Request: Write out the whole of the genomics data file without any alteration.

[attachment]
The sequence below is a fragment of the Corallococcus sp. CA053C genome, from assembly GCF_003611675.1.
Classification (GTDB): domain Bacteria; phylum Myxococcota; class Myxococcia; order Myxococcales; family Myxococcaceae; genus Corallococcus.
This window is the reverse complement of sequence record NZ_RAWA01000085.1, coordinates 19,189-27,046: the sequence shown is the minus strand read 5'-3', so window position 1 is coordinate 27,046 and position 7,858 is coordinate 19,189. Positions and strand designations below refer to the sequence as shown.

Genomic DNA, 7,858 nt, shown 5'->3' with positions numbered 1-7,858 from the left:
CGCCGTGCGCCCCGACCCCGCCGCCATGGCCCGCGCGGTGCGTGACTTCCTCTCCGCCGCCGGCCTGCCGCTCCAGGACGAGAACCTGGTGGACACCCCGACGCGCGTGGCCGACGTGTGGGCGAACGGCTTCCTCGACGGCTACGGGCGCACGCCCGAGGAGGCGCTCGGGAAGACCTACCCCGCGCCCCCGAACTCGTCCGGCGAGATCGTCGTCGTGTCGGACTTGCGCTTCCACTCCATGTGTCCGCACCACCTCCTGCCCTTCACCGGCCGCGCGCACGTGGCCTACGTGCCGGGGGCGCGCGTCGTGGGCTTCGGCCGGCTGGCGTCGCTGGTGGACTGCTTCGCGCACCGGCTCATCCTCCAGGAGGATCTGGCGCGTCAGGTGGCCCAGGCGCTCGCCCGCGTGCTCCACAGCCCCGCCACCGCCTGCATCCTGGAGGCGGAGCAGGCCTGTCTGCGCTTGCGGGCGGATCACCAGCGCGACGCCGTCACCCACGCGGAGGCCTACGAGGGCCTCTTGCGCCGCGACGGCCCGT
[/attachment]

The sequence below is a fragment of the Corallococcus sp. CA053C genome, from assembly GCF_003611675.1.
Classification (GTDB): domain Bacteria; phylum Myxococcota; class Myxococcia; order Myxococcales; family Myxococcaceae; genus Corallococcus.
This window is the reverse complement of sequence record NZ_RAWA01000085.1, coordinates 19,189-27,046: the sequence shown is the minus strand read 5'-3', so window position 1 is coordinate 27,046 and position 7,858 is coordinate 19,189. Positions and strand designations below refer to the sequence as shown.

Genomic DNA, 7,858 nt, shown 5'->3' with positions numbered 1-7,858 from the left:
CGCCGTGCGCCCCGACCCCGCCGCCATGGCCCGCGCGGTGCGTGACTTCCTCTCCGCCGCCGGCCTGCCGCTCCAGGACGAGAACCTGGTGGACACCCCGACGCGCGTGGCCGACGTGTGGGCGAACGGCTTCCTCGACGGCTACGGGCGCACGCCCGAGGAGGCGCTCGGGAAGACCTACCCCGCGCCCCCGAACTCGTCCGGCGAGATCGTCGTCGTGTCGGACTTGCGCTTCCACTCCATGTGTCCGCACCACCTCCTGCCCTTCACCGGCCGCGCGCACGTGGCCTACGTGCCGGGGGCGCGCGTCGTGGGCTTCGGCCGGCTGGCGTCGCTGGTGGACTGCTTCGCGCACCGGCTCATCCTCCAGGAGGATCTGGCGCGTCAGGTGGCCCAGGCGCTCGCCCGCGTGCTCCACAGCCCCGCCACCGCCTGCATCCTGGAGGCGGAGCAGGCCTGTCTGCGCTTGCGGGCGGATCACCAGCGCGACGCCGTCACCCACGCGGAGGCCTACGAGGGCCTCTTGCGCCGCGACGGCCCGT